Final adverse actions against the remaining three DOC Officers were served last week, terminating them from the Department of Corrections.
Guam – “He received on Friday a final notice of adverse action which the department of corrections had issued they had mailed out but did not serve him until Friday morning and then later they attempted to serve him with an amended notice of final adverse action,” disclosed Attorney Curtis Van de Veld.
That notice was to inform the Head of Internal Affairs Jeff Limo that his employment with the Department was terminated. So what was the basis for Limo’s termination?
In the notice of adverse action Van de Veld states that one reason was that Limo failed to generate reports relative to Ronald Meno and Bruno Simmons.
“So, Mr. Limo as he was acquiring information from Roland Meno indicated that he was the conduit for information from inmate Bruno Simmons that he was turning around and providing that information to the Guam Police Department,” shared the attorney.
Van de veld also points out that in the criminal case against his client there are five counts of bribery however, in the adverse action there is only reference to two incidents of bribery. First, related to a visitation arrangement made for Simmons which Van de Veld says is a humanitarian type of visitation normally granted by the prison facility.
According to Van de Veld, “it was conferred between Mr Limo, the Director and the Deputy Director and then it was agreed that it would be held at the office of the Department of Corrections Director.”
The second incident referred to a bribe supposedly to allow Simmons to be moved from POST 6 or the Maximum Security Unit to POST 7. But according to Van de Veld his client was just doing his job in ensuring that there was no opportunity for improper communications to occur with Simmons.
“It even says in the notice of proposed adverse action that when it is someone providing information that is the normal location to transfer them to.”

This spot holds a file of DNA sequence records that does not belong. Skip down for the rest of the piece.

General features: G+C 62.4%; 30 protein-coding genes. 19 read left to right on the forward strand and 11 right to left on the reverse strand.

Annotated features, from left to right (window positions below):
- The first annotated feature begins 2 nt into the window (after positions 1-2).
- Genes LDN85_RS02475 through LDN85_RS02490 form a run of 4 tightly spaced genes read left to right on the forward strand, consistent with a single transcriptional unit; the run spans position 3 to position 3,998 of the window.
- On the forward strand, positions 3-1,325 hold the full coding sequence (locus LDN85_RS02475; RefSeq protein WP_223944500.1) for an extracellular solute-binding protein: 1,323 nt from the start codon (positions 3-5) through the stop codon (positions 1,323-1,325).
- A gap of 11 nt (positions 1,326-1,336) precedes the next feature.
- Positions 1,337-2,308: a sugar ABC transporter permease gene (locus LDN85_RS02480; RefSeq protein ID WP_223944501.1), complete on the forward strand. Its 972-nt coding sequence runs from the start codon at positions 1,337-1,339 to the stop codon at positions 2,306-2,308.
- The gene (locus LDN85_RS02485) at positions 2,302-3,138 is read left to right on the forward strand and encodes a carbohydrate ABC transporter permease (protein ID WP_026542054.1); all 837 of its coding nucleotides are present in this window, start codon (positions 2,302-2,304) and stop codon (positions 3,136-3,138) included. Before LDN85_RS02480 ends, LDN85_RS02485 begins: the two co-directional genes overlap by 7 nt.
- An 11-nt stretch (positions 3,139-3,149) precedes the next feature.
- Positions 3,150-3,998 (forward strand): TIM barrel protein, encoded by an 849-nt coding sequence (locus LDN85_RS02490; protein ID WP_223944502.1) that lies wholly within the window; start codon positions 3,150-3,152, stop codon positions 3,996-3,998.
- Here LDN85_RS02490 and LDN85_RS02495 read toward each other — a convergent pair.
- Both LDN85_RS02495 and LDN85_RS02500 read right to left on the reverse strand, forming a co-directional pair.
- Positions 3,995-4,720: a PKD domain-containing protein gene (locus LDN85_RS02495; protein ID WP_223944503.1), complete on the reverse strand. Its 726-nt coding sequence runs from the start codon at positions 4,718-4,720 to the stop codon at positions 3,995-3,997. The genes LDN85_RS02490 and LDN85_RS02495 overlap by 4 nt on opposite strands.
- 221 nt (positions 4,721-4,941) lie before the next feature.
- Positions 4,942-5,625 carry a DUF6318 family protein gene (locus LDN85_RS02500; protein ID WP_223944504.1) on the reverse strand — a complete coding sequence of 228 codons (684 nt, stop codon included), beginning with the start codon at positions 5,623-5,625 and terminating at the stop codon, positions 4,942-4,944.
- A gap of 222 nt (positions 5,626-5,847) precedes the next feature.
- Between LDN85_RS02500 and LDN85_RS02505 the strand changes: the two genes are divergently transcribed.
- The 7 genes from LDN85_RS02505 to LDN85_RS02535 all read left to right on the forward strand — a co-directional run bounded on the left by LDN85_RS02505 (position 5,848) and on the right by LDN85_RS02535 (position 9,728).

He further states that Limo relayed information received from Meno and Simmons as well as information on his co-defendants to the Police Department.
So how did Limo get swept up into the Conspiracy to promote Major Prison Contraband if he was providing information to GPD?
Van de Veld shared, “its easy to point fingers at the person doing the investigation.”
Further stating, “Mr. Limo feels that he has become somehow swept up in this inappropriately because of the fact that he had been providing the information all of the activities as he was receiving it from Mr Meno.”
In fact there are some text messages sent by Meno to Limo with vague references to money.
“But there is no if you do this, you will get paid this kind of message and the only person that indicates that anything was paid was Mr. Meno,” stated Van de Veld.
Meno alleges that on two occasions he paid Limo $500.00, which Limo denies and according to Van de Veld, Meno is not credible and instead has motive against his client. Further stating that he believes the Government will have difficulty in proving the charges against his client and once Limo is acquitted of the charges he should be re-instated as a correctional officer.
Van de Veld adds that his client will be filing an appeal with the Civil Service Commission within the allotted 20 day time frame.